Finally, you’ll want to understand how your employer matches contributions. If you’ve been set up for automatic enrollment, your contribution percentage is usually at the minimum to get the company match, but sometimes less. Or perhaps you picked a rate to contribute based on what your friend at work or recruiter told you.

Regardless, once you know how much you’re contributing, do some digging on exactly how your employer matches those contributions. You can typically find this in your employee handbook. If not, I’d recommend calling your Benefits or Human Resources department to find out.

Matching your 401(k) contribution

Some companies will match your contributions dollar-for-dollar, up to an absolute limit. For example, if a company matches 100 percent (also called dollar-for-dollar) up to three percent, that means they’ll give you three percent as long as you are contributing that much.

Some companies will do less (and make it confusing for you). For instance, a company might give you 50 percent up to the first six percent (you may hear this as ‘50 cents on the dollar’). Meaning that if you contribute the full six percent, they’ll match 50 percent of that—or three percent.

This concept can sound confusing, so if you’re unsure of how it works, make sure to contact someone who can explain it in detail, since all companies do this differently. You want to ensure you’re not leaving money on the table.

Tip #2—Increase 1-5 percent now, then set up annual 1 percent increases

Now that you know how much you’re contributing, I want you to take immediate action on increasing that contribution between one and five percent (yes, I’ll wait).

I’m pushing you to do this for a reason. A one percent contribution change will be hardly noticeable to you in your paycheck but will have a significant impact on your portfolio down the road. To prove this, I’m going to draw up a simple scenario for you.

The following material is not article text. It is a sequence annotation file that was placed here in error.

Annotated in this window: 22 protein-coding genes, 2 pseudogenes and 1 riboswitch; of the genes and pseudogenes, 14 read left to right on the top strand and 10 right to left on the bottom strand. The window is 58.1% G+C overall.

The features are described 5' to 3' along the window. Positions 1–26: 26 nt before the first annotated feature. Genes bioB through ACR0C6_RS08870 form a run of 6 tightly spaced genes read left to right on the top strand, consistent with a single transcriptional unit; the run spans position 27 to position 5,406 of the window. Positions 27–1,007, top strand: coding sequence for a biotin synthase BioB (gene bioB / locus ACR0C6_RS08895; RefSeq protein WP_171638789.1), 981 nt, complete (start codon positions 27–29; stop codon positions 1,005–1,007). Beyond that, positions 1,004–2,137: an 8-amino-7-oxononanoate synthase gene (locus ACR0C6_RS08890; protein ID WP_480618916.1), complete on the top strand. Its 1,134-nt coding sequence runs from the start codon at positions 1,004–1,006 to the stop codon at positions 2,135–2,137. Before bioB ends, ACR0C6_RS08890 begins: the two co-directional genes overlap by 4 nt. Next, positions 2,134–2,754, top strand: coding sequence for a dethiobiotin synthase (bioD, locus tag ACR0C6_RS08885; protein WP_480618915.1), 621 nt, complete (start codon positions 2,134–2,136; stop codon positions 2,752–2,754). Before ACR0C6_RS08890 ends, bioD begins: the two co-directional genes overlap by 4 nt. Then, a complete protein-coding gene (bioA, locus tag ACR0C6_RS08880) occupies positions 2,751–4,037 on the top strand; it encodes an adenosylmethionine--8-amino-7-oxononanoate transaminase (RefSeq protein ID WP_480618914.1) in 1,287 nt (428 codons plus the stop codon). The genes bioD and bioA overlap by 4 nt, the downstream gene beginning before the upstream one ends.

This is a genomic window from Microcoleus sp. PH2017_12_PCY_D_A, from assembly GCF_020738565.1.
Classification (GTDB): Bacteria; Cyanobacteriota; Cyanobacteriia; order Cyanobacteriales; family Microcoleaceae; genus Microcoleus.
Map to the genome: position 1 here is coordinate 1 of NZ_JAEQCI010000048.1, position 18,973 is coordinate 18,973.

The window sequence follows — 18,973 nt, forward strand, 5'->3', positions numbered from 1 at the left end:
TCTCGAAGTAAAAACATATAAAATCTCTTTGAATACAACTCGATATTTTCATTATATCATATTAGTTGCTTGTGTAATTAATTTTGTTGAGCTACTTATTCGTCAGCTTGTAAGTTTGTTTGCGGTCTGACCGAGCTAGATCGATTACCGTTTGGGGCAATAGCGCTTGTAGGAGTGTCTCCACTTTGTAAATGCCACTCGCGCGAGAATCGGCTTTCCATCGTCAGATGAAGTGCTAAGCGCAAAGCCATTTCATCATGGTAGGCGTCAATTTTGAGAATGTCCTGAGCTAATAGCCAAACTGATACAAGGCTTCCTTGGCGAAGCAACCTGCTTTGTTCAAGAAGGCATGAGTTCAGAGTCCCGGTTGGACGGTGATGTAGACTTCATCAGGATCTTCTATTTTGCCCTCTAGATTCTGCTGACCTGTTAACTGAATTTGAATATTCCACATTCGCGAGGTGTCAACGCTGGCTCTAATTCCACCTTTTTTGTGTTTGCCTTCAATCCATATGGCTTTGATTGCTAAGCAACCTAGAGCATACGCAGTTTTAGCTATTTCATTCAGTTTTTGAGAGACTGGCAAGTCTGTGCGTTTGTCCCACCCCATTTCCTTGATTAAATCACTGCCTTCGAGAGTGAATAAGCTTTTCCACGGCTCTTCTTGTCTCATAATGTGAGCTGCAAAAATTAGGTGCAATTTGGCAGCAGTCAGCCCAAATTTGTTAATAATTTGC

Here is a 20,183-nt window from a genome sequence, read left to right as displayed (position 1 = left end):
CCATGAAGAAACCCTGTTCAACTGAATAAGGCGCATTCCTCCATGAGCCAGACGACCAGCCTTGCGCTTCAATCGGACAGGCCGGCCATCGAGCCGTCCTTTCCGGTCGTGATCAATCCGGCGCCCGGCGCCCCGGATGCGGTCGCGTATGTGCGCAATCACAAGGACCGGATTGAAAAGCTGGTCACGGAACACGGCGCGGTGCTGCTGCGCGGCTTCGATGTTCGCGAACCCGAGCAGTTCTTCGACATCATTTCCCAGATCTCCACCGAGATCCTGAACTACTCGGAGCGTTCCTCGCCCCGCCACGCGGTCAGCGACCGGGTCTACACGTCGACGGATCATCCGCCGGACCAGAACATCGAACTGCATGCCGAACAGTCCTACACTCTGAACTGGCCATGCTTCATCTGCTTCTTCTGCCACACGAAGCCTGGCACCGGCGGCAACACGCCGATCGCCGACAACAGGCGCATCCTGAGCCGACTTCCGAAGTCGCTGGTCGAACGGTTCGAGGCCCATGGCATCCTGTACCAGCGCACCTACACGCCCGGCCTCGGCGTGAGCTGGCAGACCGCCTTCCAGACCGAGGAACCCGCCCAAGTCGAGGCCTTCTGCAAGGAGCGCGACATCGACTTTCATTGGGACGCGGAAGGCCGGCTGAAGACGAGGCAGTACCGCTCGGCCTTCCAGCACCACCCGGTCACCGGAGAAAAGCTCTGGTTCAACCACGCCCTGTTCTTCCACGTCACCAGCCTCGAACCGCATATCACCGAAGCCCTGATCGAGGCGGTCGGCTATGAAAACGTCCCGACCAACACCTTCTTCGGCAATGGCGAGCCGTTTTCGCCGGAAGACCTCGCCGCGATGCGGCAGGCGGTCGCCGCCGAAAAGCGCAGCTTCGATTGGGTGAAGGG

Let’s say you’re 25 years old and you make $60,000 per year, paid bi-weekly. Assume your company enrolls you in the 401(k) plan at a five percent contribution rate, and they match dollar-for-dollar up to three percent.

Since your 401(k) contributions are pre-tax, you’re contributing about $115 per paycheck and a total of $3,000 per year (five percent x $60,000). Your employer is kicking in another $1,800 with their match. If you increase your contribution now to six percent, it will only be another $23 (pre-tax) out of your paycheck. That’s nothing. You’ll hardly see a dent in your take-home pay.

But the results can be astounding.

A little increase now will lead to huge rewards later

Say you never left this job and your salary increased, on average, three percent per year. Let’s assume you’re earning a healthy six percent return on your investments, and inflation is around three percent. All pretty conservative numbers.

If you chose not to make this one percent change today and kept your contributions at five percent, you’d have a 401(k) balance of $1,157,502 by the time you turn 65. That seems like a lot, but guess what that number looks like at a six percent contribution rate? If you instead contributed six percent (using those same assumptions above), your balance would be $1,302,190 at age 65.